According to Dr. Zakir Hussain education in this country is sadly handicapped. He considers education as the very life sustaining sap of a cultured society. The problems for this state of affairs are as follows:

                     Sitting for long hours silently in the classroom receiving lessons in complete passivity in a manner, which is most un-child like conformity. This system kills the natural ardor the child once had and transforms him into a listless non-reaching entity.
                     Scarcity of good teachers. What is available in the system are teachers with cruelty, harshness and strict regimentation.
                     Another source of indiscriminate hardship is the heavy and meaningless curriculum.
                     The existing educational system enables the democratic educator to dispose of the mistaken notion that education must be the shaping of the educand according to a given generic type, according to a ready-made educational ideal with a sharp delineated content. He believes that education is not the process of pressing into shape but a letting loose and setting free which respects the the unique and specific individuality of the educand. The success of Indian education depends on the ideas and principles and how its evolution helps in the growth and development of the democratic way of life, on how it provides for the full growth and development of individuality, on how it harnesses harmoniously developed individuality to social ends, and how it masters the mysteries of selflessness.

To him the basic principle of education in a democracy should be reverence to the individuality of the child, the child who is to grow into the citizen through his intelligent and willing participation in education. For democracy is nothing but the full discharge of duties to himself and to the society by every citizen. This is possible only if the competencies are discovered and developed to their fullest by education.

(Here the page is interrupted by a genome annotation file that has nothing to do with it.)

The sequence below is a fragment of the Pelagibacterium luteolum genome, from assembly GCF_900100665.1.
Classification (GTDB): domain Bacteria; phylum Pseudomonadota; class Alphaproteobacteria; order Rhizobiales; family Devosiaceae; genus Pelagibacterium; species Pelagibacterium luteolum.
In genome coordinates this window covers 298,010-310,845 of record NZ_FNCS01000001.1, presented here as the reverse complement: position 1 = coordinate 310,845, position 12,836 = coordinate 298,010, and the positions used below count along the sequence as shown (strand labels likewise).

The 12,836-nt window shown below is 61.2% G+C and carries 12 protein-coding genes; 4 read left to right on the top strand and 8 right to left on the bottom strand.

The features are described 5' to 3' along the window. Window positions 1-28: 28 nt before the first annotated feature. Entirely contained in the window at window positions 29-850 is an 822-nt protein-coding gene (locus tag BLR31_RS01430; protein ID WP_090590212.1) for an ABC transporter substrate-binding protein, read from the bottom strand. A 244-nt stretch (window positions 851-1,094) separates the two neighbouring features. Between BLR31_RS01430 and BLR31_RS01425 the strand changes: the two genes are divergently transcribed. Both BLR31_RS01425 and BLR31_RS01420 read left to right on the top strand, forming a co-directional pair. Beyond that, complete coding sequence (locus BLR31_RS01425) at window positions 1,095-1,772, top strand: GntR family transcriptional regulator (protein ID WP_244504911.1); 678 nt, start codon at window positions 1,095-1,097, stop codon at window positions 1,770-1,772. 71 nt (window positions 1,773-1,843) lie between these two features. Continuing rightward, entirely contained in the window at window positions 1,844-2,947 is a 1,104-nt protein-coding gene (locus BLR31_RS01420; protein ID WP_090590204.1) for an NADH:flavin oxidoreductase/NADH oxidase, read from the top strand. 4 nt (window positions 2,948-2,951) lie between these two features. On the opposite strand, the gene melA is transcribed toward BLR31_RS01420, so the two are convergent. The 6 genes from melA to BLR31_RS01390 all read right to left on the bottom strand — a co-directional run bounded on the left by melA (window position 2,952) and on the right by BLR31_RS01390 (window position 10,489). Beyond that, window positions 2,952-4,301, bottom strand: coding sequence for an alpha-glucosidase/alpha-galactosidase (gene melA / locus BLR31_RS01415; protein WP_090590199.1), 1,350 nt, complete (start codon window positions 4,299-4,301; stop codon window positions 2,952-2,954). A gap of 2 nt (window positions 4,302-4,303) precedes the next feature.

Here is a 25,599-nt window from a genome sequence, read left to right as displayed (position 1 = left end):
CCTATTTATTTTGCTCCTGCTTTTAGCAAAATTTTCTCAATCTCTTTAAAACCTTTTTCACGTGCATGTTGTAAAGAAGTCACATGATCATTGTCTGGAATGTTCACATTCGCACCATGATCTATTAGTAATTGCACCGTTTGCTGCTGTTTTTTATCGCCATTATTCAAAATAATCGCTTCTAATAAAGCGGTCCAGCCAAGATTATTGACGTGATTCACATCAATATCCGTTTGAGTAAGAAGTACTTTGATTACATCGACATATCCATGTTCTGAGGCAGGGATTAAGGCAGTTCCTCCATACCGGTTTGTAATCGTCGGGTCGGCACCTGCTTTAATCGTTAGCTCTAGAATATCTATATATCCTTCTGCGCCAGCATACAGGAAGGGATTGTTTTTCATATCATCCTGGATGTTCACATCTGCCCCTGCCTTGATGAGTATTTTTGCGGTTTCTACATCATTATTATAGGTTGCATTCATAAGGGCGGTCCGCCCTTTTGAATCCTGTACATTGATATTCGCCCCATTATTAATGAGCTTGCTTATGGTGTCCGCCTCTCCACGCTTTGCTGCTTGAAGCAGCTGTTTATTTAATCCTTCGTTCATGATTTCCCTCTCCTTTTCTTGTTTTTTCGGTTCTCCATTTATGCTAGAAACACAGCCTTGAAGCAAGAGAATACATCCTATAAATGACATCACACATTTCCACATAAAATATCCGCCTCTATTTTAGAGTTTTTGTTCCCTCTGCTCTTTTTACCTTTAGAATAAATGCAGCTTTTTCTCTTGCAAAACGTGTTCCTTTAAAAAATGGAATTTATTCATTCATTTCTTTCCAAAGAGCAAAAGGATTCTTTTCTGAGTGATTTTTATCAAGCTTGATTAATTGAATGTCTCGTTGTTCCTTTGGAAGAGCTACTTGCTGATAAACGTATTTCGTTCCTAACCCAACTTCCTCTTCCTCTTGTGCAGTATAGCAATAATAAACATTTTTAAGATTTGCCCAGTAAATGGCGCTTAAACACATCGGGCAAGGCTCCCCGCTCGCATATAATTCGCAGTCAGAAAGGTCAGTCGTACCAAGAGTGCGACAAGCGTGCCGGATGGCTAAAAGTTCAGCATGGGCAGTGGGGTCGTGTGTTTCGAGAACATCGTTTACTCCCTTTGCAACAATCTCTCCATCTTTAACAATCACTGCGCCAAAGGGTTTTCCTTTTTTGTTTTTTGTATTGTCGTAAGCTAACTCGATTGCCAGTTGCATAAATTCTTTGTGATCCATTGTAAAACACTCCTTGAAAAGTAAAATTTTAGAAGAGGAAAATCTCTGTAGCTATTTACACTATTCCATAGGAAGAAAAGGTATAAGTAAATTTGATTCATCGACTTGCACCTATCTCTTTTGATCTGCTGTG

Regarding the process of education, he compares it with the growing development of human body, from its embryonic beginnings grows and develops to its full stature by means of agreeable, assimilable food, movement and exercise, in accordance with physical and chemical laws, so does the mind grow and develop from its original disposition to its full evolutionary cultivation by means of mental food and mental exercise according to the laws of mental growth. This development of individual human mind must start from infancy. He firmly believed that the process of education is a continuing one in which the journey is as important as the destination.

Dr. Hussain expresses his deep concern for the fact that more often than not the means become the ends in due course. It appears to him that schools are the creation of an evil mind; otherwise they could not have been what they actually are. He says, 'Schooling is not equated with learning the three R‘s but it is on the other hand, a gradual initiation to life‖. He would like schools to be familiar with the society, family and individuals.

He believed in having and acquiring only that knowledge which is functional and in support of this he cites an English educator:- ―knowledge is idle in a community if it becomes the private possession of an esoteric coterie‖. He wanted education to provide effective leadership in a world of change. Dr. Hussain‘s primary objective is to provide leadership to community, which gives sustenance to its academic organ.